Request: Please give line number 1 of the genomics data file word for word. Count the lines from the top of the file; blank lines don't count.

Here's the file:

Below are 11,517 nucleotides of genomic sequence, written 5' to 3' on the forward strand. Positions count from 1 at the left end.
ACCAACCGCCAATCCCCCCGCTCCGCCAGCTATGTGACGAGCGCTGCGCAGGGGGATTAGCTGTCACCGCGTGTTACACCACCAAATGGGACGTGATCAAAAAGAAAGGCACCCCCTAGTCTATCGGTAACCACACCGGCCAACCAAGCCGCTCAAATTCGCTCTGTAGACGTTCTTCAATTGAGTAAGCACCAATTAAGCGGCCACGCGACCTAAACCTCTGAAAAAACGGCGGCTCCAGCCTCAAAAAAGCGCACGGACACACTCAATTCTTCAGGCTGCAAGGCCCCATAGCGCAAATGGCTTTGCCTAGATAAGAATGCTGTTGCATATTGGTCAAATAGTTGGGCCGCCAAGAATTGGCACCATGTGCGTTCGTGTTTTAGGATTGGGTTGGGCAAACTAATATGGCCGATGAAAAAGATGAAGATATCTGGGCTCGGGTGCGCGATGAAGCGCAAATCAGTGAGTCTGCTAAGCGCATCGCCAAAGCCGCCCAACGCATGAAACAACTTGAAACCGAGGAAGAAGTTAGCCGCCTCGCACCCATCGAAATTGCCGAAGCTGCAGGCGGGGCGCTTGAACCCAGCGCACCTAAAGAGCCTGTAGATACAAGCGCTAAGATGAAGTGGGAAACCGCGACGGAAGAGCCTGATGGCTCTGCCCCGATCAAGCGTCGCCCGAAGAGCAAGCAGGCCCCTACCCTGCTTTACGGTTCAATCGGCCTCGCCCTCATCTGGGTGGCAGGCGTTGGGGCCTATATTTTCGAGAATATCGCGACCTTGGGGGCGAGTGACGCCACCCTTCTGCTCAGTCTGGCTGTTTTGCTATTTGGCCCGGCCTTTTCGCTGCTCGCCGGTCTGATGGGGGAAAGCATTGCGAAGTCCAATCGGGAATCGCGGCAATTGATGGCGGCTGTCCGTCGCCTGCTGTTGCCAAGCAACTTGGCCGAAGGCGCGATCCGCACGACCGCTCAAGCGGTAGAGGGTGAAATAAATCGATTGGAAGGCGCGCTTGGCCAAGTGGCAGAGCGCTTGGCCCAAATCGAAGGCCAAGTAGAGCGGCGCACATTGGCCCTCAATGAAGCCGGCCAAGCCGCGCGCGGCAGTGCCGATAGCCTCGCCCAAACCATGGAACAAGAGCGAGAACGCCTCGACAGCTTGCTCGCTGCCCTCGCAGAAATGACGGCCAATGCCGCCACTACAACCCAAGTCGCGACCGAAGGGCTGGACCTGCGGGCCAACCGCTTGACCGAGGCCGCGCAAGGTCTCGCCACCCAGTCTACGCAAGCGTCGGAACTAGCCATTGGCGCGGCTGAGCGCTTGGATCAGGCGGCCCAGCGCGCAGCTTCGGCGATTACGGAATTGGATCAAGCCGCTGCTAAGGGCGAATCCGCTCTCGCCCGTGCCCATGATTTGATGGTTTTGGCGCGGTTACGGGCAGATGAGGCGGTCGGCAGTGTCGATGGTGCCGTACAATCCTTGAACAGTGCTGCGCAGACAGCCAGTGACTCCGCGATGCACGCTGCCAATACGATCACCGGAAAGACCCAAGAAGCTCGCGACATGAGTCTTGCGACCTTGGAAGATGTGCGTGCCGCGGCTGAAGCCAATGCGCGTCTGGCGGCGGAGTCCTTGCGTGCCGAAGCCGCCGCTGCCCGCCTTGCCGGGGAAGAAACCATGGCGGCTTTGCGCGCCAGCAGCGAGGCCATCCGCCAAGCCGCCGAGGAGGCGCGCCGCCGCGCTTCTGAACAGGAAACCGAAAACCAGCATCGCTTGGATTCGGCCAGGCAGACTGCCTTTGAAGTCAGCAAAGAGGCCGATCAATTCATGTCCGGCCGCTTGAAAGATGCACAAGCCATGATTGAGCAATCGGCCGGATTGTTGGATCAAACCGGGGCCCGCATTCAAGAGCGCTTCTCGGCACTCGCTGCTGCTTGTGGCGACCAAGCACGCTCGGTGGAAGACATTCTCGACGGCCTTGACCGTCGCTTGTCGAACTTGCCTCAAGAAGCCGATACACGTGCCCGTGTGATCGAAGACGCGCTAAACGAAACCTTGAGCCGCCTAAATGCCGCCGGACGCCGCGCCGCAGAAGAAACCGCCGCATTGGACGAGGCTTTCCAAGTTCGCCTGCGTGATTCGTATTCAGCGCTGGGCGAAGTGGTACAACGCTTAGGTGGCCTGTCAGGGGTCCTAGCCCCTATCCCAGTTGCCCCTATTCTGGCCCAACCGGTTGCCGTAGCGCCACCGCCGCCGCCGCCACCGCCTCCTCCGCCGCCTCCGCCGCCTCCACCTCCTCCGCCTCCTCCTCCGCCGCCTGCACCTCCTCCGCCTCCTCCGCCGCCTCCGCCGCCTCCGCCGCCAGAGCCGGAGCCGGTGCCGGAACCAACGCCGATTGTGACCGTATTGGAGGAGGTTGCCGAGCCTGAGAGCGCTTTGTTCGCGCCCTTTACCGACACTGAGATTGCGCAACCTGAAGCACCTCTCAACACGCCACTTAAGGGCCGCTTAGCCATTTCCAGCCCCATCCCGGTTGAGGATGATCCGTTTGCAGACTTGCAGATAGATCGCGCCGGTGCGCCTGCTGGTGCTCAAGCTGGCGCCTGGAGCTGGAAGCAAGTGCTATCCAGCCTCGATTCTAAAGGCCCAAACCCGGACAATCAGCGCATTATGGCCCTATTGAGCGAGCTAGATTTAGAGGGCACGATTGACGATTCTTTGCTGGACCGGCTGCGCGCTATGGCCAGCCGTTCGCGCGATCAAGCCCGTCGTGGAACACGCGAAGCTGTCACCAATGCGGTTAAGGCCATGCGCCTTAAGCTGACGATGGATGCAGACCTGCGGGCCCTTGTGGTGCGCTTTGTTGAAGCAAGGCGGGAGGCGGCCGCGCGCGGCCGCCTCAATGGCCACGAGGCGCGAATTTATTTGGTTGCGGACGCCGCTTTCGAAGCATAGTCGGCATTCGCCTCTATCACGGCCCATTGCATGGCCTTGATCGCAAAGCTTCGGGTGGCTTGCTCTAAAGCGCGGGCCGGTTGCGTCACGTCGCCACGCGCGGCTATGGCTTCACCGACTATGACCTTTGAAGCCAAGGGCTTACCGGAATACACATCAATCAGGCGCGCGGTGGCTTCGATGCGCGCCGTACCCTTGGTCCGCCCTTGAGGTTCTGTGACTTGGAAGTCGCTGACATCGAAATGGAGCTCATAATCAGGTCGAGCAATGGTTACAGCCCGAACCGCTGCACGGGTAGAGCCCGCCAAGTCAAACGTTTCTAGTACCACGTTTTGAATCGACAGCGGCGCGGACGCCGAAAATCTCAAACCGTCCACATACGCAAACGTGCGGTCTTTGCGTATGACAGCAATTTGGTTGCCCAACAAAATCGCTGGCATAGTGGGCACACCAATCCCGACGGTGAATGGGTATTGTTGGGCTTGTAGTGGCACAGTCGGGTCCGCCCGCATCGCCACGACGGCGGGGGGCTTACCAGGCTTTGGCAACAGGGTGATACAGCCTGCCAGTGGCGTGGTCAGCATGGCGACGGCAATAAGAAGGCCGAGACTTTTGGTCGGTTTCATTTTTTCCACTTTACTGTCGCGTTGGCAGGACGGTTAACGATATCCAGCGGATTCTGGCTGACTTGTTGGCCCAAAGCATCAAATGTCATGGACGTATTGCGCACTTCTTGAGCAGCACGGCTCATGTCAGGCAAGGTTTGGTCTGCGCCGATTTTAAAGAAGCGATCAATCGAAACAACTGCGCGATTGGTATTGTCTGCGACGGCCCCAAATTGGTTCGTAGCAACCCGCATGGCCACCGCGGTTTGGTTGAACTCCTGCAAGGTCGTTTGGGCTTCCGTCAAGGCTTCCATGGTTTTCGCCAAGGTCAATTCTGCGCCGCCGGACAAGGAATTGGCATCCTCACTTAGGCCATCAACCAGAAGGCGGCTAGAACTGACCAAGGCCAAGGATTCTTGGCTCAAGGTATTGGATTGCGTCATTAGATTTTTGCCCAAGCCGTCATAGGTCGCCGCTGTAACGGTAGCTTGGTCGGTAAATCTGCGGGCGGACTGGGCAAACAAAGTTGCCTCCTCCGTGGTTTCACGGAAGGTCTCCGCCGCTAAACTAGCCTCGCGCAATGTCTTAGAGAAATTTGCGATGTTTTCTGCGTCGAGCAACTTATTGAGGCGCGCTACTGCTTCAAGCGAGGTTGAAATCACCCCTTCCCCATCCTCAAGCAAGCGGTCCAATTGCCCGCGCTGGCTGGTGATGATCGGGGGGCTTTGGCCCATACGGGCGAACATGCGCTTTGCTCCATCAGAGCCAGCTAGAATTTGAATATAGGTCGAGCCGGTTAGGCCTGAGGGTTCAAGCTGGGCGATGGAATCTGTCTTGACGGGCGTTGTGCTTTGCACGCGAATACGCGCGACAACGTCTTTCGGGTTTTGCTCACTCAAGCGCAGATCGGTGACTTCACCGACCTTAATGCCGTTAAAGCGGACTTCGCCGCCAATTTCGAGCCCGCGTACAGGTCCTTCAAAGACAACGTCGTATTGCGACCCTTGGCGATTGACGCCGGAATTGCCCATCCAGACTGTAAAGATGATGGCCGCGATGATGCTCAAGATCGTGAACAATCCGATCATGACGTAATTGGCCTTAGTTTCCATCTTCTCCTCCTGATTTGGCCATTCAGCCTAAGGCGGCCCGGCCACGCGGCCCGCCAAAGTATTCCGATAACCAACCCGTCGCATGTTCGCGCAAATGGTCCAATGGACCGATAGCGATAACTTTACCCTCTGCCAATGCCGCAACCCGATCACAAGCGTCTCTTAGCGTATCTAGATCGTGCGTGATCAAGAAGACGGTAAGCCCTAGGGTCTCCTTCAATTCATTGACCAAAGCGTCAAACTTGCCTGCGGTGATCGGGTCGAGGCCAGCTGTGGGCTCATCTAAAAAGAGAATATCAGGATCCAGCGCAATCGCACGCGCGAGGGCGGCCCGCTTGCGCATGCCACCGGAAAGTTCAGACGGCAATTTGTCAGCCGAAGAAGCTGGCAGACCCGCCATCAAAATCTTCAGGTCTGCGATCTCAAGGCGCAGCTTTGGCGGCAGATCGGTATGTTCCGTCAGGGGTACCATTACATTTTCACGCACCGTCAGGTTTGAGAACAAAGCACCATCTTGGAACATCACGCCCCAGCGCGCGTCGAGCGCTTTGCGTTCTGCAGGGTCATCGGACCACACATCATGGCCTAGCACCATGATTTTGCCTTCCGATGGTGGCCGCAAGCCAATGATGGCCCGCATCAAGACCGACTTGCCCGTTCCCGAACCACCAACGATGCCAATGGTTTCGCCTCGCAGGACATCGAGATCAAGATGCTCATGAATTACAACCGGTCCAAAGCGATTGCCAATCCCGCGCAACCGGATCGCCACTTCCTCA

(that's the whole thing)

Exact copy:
Below are 11,517 nucleotides of genomic sequence, written 5' to 3' on the forward strand. Positions count from 1 at the left end.